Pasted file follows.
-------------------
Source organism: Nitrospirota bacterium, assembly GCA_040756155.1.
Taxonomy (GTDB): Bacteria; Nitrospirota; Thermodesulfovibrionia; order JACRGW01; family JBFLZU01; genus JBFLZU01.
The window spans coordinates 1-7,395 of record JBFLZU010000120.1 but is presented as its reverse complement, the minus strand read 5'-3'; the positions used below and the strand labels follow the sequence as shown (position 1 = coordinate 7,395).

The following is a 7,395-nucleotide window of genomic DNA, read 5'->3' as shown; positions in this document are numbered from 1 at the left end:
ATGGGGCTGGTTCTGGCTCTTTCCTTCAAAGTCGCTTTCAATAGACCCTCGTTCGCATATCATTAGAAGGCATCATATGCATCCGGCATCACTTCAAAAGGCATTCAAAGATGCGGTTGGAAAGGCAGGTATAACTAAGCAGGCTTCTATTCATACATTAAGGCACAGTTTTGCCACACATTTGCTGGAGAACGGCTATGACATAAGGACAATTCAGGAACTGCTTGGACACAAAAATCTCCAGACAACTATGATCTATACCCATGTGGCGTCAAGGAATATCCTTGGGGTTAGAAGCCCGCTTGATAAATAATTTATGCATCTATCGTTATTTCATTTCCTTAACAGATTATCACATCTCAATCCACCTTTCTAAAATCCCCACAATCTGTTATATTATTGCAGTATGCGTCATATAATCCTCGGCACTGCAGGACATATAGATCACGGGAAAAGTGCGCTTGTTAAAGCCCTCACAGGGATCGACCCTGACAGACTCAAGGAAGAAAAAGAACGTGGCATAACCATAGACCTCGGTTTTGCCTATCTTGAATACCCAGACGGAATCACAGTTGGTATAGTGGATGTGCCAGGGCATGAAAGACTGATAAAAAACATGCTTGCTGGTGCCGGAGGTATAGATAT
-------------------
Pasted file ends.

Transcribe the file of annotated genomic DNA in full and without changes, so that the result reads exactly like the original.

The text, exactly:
Source organism: Nitrospirota bacterium, assembly GCA_040756155.1.
Taxonomy (GTDB): Bacteria; Nitrospirota; Thermodesulfovibrionia; order JACRGW01; family JBFLZU01; genus JBFLZU01.
The window spans coordinates 1-7,395 of record JBFLZU010000120.1 but is presented as its reverse complement, the minus strand read 5'-3'; the positions used below and the strand labels follow the sequence as shown (position 1 = coordinate 7,395).

The following is a 7,395-nucleotide window of genomic DNA, read 5'->3' as shown; positions in this document are numbered from 1 at the left end:
ATGGGGCTGGTTCTGGCTCTTTCCTTCAAAGTCGCTTTCAATAGACCCTCGTTCGCATATCATTAGAAGGCATCATATGCATCCGGCATCACTTCAAAAGGCATTCAAAGATGCGGTTGGAAAGGCAGGTATAACTAAGCAGGCTTCTATTCATACATTAAGGCACAGTTTTGCCACACATTTGCTGGAGAACGGCTATGACATAAGGACAATTCAGGAACTGCTTGGACACAAAAATCTCCAGACAACTATGATCTATACCCATGTGGCGTCAAGGAATATCCTTGGGGTTAGAAGCCCGCTTGATAAATAATTTATGCATCTATCGTTATTTCATTTCCTTAACAGATTATCACATCTCAATCCACCTTTCTAAAATCCCCACAATCTGTTATATTATTGCAGTATGCGTCATATAATCCTCGGCACTGCAGGACATATAGATCACGGGAAAAGTGCGCTTGTTAAAGCCCTCACAGGGATCGACCCTGACAGACTCAAGGAAGAAAAAGAACGTGGCATAACCATAGACCTCGGTTTTGCCTATCTTGAATACCCAGACGGAATCACAGTTGGTATAGTGGATGTGCCAGGGCATGAAAGACTGATAAAAAACATGCTTGCTGGTGCCGGAGGTATAGATAT